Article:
The way we live and engage with technology has been forever changed by the impact of wearables. While there have been some early adopters in certain industries — manufacturing, healthcare, and law enforcement, among others — wearable technology has primarily been consumer-focused to this point: smart glasses, shirts, cameras, and jewelry. But slowly and surely, wearable computers are making their way into the workplace.
Wearables at Work: “Odd, Yet Intriguing”
IT decision makers need to keep their ears open. Al Sacco recently wrote on CIO.com, “In fact, some experts think the true potential of wearable tech, the future of these odd yet intriguing gadgets, lies in enterprise or business use…Experts say smart CIOs and IT managers should be proactive in preparing for corporate wearables but also wary of embracing novel and untested devices.”
What Makes a Wearable Device Right for an Enterprise?
Blue Hill Research analyst James Haight recently interviewed Steve Holmes, vice president of smart device innovation at Intel, on wearables and the Internet of Things. Holmes highlighted three unique advantages to wearables, which might help CIOs avoid products that aren’t going to add long-term value:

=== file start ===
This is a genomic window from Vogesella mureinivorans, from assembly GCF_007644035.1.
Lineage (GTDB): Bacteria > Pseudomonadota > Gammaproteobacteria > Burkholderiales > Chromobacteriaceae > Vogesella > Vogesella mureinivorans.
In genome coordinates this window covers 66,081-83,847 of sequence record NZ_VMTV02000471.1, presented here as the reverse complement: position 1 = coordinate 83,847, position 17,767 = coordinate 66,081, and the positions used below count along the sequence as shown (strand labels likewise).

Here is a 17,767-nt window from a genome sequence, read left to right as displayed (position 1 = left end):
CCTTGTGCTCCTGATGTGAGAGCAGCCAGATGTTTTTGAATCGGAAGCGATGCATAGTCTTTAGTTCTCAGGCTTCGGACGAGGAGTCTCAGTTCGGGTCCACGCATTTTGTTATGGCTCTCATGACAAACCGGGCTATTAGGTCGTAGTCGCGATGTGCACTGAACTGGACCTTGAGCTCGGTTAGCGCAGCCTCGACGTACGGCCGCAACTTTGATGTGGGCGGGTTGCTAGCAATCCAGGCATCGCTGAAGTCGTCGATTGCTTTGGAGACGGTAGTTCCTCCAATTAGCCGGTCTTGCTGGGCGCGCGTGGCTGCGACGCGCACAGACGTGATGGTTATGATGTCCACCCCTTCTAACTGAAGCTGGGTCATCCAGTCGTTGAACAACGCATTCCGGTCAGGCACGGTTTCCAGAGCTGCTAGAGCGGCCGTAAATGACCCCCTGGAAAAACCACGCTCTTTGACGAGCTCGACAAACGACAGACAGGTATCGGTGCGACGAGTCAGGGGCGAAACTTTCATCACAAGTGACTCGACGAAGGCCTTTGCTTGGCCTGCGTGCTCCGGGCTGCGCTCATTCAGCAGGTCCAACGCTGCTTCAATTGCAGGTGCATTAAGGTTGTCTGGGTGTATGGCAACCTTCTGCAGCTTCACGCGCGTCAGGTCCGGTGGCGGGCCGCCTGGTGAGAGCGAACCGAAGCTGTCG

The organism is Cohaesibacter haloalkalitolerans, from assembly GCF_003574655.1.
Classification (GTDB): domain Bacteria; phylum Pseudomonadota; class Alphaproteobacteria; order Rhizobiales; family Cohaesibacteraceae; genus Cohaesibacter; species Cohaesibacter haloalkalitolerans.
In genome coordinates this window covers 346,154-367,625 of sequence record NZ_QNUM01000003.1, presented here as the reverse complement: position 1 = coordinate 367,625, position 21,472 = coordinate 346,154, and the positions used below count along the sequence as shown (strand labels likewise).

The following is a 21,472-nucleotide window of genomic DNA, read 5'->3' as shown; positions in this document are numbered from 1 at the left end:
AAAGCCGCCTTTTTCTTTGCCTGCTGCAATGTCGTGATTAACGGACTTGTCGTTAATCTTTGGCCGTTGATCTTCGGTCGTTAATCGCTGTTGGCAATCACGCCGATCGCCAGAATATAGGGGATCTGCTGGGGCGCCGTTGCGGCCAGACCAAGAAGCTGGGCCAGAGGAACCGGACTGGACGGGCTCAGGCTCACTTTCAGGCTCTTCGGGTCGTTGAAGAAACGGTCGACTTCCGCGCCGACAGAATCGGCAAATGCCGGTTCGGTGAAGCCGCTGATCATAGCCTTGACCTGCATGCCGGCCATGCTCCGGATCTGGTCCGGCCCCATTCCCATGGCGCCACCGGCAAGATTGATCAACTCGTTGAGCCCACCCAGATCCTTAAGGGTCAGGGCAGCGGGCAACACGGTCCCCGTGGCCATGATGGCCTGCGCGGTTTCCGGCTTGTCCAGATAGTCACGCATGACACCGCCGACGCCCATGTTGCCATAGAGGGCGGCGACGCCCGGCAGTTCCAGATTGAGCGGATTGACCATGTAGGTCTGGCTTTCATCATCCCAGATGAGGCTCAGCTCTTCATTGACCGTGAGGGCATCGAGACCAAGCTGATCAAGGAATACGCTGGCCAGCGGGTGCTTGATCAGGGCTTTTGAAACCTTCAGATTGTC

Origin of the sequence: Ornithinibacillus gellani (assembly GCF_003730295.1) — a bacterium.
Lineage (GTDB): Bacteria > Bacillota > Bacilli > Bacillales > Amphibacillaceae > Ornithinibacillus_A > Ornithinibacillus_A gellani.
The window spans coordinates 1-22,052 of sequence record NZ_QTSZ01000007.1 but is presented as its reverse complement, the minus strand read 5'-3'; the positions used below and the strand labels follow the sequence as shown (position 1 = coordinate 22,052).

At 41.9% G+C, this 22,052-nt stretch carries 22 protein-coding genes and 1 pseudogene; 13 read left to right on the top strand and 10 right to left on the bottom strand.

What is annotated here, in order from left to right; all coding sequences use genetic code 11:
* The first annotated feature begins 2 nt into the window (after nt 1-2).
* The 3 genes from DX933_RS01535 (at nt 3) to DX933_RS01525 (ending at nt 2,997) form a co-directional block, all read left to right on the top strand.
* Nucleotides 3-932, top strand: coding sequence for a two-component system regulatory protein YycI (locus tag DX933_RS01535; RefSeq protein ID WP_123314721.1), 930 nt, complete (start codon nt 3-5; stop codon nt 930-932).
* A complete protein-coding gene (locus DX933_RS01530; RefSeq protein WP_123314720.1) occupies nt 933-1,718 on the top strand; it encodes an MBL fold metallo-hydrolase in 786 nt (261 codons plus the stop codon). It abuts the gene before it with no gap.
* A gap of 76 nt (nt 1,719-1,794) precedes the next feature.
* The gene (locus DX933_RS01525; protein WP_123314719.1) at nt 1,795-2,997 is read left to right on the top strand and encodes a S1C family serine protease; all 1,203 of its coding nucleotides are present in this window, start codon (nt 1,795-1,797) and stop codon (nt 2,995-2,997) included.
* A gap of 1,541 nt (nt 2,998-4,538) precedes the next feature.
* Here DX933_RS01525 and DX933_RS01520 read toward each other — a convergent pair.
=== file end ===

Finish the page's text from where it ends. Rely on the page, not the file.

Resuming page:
- Persistence. They can be worn all the time (think watches, bracelets, glasses) allowing the user to measure things continuously.
- Intimacy. They can pick up information that remote devices cannot (such as heart rate).
- Immediacy. There is no need to open a computer or take out a phone to receive information.
Devices with these three assets enable apps to be part of a user’s daily life on demand without being disruptive. Enterprise-based wearables have the capacity to change the way employees interact with both their workspace and colleagues. There is potential for advancement in productivity and freedom by allowing employees to break away from their desks and mobile devices to engage in a whole new way, via voice commands, gestures, and natural movement. According to Karen Barrett at BizTech Magazine, “At the shallow end, wearables can enhance productivity by keeping employees connected. Going to a deeper level, hands-free devices that respond to voice commands and employ built-in cameras will transform the workplace for many professionals.”
Advancements in Workplace Wearables
One of the 10 finalists and most enterprise-friendly concept was Blocks, an open source modular smart watch that allows users to customize their experience. By design, these blocks link to one another and are each embedded with electronics that carry out a different function. This design allows the user to interchange blocks as new ones are developed or upgraded, as opposed to buying a new smart watch when new functions are introduced.
While there are still problems to overcome with early wearable technology — security, cost, engagement, and privacy — innovators are challenging our perception of what wearable technology can be by creating more connectivity, integration, and interaction between the user and wearable. Through immediacy, intimacy, and persistence, wearables will offer the promise of time and money savings through real-time solutions.